Tuesday, October 13, 2009

Ready to listen?

From Catherine Louis:

I'm getting ready for a 4 day training session in Mt. Hood Oregon, teaching new handlers how to work with their K9's towards becoming an operational Search and Rescue team.

One of the "ahaaa!" moments in training is teaching the handlers how not to ignore the K9's innate behavior. One very small example of this what I will call the K9 "shake off". Everyone has seen a wet or dirty dog do the crazy "shake off" and peel around the house at Mach III. Here's a video from Discovery as one example. Or this one of a bulldog, also quite entertaining with all the extra skin.

Doesn't that look amazing? Like it feels great? It is as if they walk through an imaginary wall from one state of mind to the next, twisting their way through the wall.

We don't have a distinct human equivalent of the shake-off, it's much harder to see in humans (stretching by the coffee machine tends to be the common one I see.) A Hapkido kick in the hall is another one that I've seen.

There is an important reason to look for the "shake-off" equivalent in your Agile teams.

Dogs don't only perform this shake because their fur is unkempt. In searching, most dogs, upon making a "find", will do a shake-off. There are a lot of theories why it happens. My take on this: there's a lot of tension and stress in searching. Upon making the "find", the dog can come down off of any adrenaline, and "shake off" all tension and stress. It indicates the dog is has shifted gears, and is in a different emotional state. If I'm training a new dog, I make it happen: ruffle the fur in the opposite direction, the dog will shake the fur back in place, with the side effect of the dog being relaxed and responsive and ready to learn something new.

Search dogs wear a bell while searching. Searching at night you may not see the K9, but if you tune your ears to the bell, you'll hear the constant and regular bell chimes while the dog is searching, then a silent bell when the dog makes the "find", and a loud RINGGADINGGADINGGADINGGA when the dog performs the shake-off. Many new handlers working night problems don't have their ears trained for this and miss out on learning that their dog had actually found the lost subject. The dog post-shake-off, then immediately moves into a thinking and responding state, may appear very calm and approach the handler as if to say "well that's over, what's next?"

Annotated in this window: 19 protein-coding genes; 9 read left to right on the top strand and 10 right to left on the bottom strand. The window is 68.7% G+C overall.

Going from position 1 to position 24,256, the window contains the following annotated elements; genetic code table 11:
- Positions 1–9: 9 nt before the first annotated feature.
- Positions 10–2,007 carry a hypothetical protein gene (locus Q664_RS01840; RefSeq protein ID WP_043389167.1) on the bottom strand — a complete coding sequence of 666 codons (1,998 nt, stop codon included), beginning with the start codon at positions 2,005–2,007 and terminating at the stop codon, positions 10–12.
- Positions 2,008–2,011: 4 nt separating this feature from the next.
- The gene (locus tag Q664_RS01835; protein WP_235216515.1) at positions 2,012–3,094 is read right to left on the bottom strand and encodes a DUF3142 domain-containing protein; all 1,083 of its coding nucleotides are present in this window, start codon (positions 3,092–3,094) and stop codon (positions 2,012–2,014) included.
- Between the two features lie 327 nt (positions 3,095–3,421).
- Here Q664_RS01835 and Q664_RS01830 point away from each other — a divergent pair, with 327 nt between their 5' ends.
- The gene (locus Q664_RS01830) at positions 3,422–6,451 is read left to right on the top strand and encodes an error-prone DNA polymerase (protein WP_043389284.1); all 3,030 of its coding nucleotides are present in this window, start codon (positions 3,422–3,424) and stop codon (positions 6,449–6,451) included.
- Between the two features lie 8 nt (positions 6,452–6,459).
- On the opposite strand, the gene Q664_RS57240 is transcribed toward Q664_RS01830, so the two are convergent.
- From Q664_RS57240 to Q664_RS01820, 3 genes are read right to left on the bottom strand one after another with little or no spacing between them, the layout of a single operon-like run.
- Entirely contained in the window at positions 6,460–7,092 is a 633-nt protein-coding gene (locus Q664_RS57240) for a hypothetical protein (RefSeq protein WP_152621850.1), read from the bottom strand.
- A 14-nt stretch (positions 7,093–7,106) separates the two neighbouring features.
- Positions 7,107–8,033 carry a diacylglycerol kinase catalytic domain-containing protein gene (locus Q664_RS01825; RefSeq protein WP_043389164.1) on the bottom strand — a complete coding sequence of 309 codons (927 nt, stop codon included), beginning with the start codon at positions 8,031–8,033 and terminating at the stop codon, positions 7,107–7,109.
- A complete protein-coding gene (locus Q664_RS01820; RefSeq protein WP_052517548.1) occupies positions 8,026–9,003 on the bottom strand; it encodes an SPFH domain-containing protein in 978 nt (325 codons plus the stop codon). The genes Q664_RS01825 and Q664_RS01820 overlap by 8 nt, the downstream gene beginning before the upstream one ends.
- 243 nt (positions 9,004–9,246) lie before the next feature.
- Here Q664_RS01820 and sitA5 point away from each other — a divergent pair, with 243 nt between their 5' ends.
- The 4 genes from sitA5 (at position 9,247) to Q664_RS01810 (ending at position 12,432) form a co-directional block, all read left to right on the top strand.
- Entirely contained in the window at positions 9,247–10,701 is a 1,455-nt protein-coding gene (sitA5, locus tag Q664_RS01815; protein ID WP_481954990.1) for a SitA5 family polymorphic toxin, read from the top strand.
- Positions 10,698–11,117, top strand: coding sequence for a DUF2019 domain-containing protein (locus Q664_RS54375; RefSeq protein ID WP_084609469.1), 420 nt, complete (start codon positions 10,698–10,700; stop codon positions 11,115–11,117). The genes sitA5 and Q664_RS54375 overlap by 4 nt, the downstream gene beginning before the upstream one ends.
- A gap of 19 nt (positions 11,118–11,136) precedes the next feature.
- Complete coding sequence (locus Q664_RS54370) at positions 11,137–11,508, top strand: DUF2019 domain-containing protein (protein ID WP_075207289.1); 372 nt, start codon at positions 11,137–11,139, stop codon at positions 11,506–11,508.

The corollary to this is one we've all experienced: when you hear someone say "she's not ready to listen", or "she's listening, but he's not hearing", the person needs room for a shake-off before having the conversation.

It's a huge clue in K9 searching, and if you can notice the "shake offs" in human form, it's also a huge clue to how the team is really doing. As a leader, if you're able to communicate with the teams in "post shake-off" state, you've got yourself an unbelievable opportunity to hear their challenges, and to communicate your business challenges, as humans will have moved into a relaxed, thinking and responding state.

The first challenge you have is to look for what the shake-off is in your team. If you don't have it, make it happen. It can be as simple as hanging out by the coffee machine and do some stretches, make spaghetti arms twisting your spine. Tell folks you're shaking off and from what. After you're done, check your mood and theirs. They may think you're crazy the first couple of times, then after a couple of days you'll have them all doing spaghetti arm stretches.

And because we might be a bit more complex than dogs, you have to ask the team members what their shake-off equivalent is. Perhaps plan your shake-offs outside the office, and remember to enjoy the shake-off with them, and if you think about it, share back the results.

---by Catherine Louis

Saturday, October 3, 2009

The doctrine of sufficiency

Agile and Scrum start with the assumption that a team is sufficient for the task set before it.

This is a bit wacky unless we allow the truth, which is that humans are very inventive.

Thus, a given 7-member Scrum team can do many things to gain success:
* change the team
* get other impediments removed
* work with the Product Owner and maybe customers to redefine what is wanted

Etc, etc.

So, the idea is only common sense. By yourself, you have some power but it is limited. But 7 people, believing in themselves, can do almost anything. If they believe in themselves, they can be almost irresistible. They can reinforce each others' resolve. They can find new resources. They can redefine the problem.

Now, is every team always irresistible? No, not if they do not believe in their mission.

So, Agile and Scrum presume that the doctrine of sufficiency applies. It does not assert that that must always be true, but rather that that is the best going-in assumption.

They assume that by taking action, we can make our lives better. Rather positive, no?